Union Maids in Action – The 1918 Steam Laundry Strike

Published by BC Labour Heritage Centre on

Content provided by Patricia Wejr and Rod Mickleburgh

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Cascade Dominion Laundry Employees Annual Picnic, Seaside Park, Sunshine Coast, BC June 29, 1918, (edited), Source: Stuart Thomson fonds, City of Vancouver Archives, CVA 99-5201.

The intense class struggle of the first two decades of the twentieth century in B.C. included a small but strong group of women. Many showed their mettle during early strikes. An example was the gutsy strike by Vancouver laundry workers in 1918, the majority of whom were women.

Talks of joining a union began in earnest in the spring of 1918. Once the union had formed they tried to negotiate with seven Vancouver steam laundry owners, but it was fruitless. On September 3, the Laundrymens’ Association issued an ultimatum—laundry workers had five days to withdraw from the union, or quit. On September 8, the strike was on.

Helena Gutteridge, a renowned suffragist, social reformer and union organizer was appointed by the Vancouver Labour Council to organize the laundry workers. Photo: BC Federationist, Sept 15, 1915.

The strike lasted four months against virulent opposition from the owners. Support from others in the trade union movement was critical. By the end of October the strike fund was sufficient to provide strikers between $7 – $15 per week, depending on the number of dependents. Small family-run laundries operating at the same time refused to cross picket lines.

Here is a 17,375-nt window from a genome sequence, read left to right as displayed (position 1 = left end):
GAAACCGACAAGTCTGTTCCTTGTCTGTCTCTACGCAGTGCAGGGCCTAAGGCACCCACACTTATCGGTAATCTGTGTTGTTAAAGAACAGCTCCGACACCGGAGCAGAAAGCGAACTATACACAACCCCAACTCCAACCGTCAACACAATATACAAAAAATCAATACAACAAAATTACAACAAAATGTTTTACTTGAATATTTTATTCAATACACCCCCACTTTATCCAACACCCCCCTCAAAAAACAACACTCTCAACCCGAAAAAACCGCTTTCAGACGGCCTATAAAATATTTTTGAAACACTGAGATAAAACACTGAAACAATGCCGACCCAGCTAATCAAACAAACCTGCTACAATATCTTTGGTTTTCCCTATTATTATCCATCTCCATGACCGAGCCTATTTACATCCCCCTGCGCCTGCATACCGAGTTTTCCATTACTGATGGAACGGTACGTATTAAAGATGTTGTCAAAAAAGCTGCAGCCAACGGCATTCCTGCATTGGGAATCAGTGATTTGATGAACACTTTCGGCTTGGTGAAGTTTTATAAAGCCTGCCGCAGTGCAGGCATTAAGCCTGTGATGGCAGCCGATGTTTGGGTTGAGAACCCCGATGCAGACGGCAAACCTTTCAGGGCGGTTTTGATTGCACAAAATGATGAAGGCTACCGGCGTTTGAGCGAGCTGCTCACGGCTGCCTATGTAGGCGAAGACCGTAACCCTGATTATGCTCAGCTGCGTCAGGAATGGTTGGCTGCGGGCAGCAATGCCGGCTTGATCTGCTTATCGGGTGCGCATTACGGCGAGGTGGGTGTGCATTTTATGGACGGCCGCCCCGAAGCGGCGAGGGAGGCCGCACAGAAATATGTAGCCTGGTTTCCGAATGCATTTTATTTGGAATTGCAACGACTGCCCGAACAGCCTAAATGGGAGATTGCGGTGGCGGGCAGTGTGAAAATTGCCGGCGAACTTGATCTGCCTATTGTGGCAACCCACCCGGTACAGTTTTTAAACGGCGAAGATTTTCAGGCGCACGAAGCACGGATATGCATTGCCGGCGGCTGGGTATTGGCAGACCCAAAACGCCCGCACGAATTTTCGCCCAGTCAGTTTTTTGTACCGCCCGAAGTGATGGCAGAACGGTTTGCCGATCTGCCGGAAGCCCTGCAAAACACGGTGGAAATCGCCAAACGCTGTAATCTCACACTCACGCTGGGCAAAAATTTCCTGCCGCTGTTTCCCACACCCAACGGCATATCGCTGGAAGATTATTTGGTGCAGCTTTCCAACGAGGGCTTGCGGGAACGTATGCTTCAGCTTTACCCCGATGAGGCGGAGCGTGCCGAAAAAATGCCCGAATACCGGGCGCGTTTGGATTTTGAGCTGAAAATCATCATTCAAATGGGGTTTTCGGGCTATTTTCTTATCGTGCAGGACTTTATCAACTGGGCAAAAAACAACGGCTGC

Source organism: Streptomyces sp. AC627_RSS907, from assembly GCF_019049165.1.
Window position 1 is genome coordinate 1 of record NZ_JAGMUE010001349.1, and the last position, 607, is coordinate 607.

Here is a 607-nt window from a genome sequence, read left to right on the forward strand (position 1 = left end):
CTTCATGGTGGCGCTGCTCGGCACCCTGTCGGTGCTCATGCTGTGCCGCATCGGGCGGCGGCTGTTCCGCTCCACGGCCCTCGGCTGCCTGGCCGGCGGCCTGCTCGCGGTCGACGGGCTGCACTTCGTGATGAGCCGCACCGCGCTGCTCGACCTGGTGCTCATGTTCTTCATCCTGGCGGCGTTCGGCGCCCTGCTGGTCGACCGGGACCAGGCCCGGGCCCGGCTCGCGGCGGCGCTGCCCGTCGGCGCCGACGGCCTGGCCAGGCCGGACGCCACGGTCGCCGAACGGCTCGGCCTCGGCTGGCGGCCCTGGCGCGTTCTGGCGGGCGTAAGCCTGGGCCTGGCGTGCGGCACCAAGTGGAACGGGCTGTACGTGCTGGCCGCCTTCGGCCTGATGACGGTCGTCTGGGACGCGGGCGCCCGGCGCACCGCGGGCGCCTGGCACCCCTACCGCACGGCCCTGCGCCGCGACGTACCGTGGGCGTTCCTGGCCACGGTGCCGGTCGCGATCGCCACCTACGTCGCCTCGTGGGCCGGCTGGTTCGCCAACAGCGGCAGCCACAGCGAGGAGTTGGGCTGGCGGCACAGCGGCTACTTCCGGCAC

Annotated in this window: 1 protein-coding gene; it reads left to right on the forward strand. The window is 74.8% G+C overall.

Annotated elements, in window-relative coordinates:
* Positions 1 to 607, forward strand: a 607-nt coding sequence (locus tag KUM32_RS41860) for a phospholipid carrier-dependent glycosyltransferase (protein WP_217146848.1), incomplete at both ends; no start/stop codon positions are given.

The Province, Oct 22, 1918.

One laundry shut down and six had reduced operations, using strikebreakers to keep open. Scabs were pelted with rotten tomatoes, heckling and other tactics to prevent their entry and exit from the laundries. Steam engineers who belonged to a different union, walked out in sympathy.

A tenative agreement was reached in October, however the employer would not agree to a union shop, nor would they reinstate all the strikers. The strikers were determined to stay out.

The deadly Spanish Flu was raging at the time, and the public feared unwashed laundry would make the situation worse. The union offered to clean hospital and military laundry under conditions. There was no response.

Vancouver Sun, Oct 20, 1918

In December, the provincial Minimum Wage Board set the wage for female laundry workers at $13.50 a week, and that was enough to end the strike. The union ensured the 100 workers who were blacklisted were given financial support until they found other work.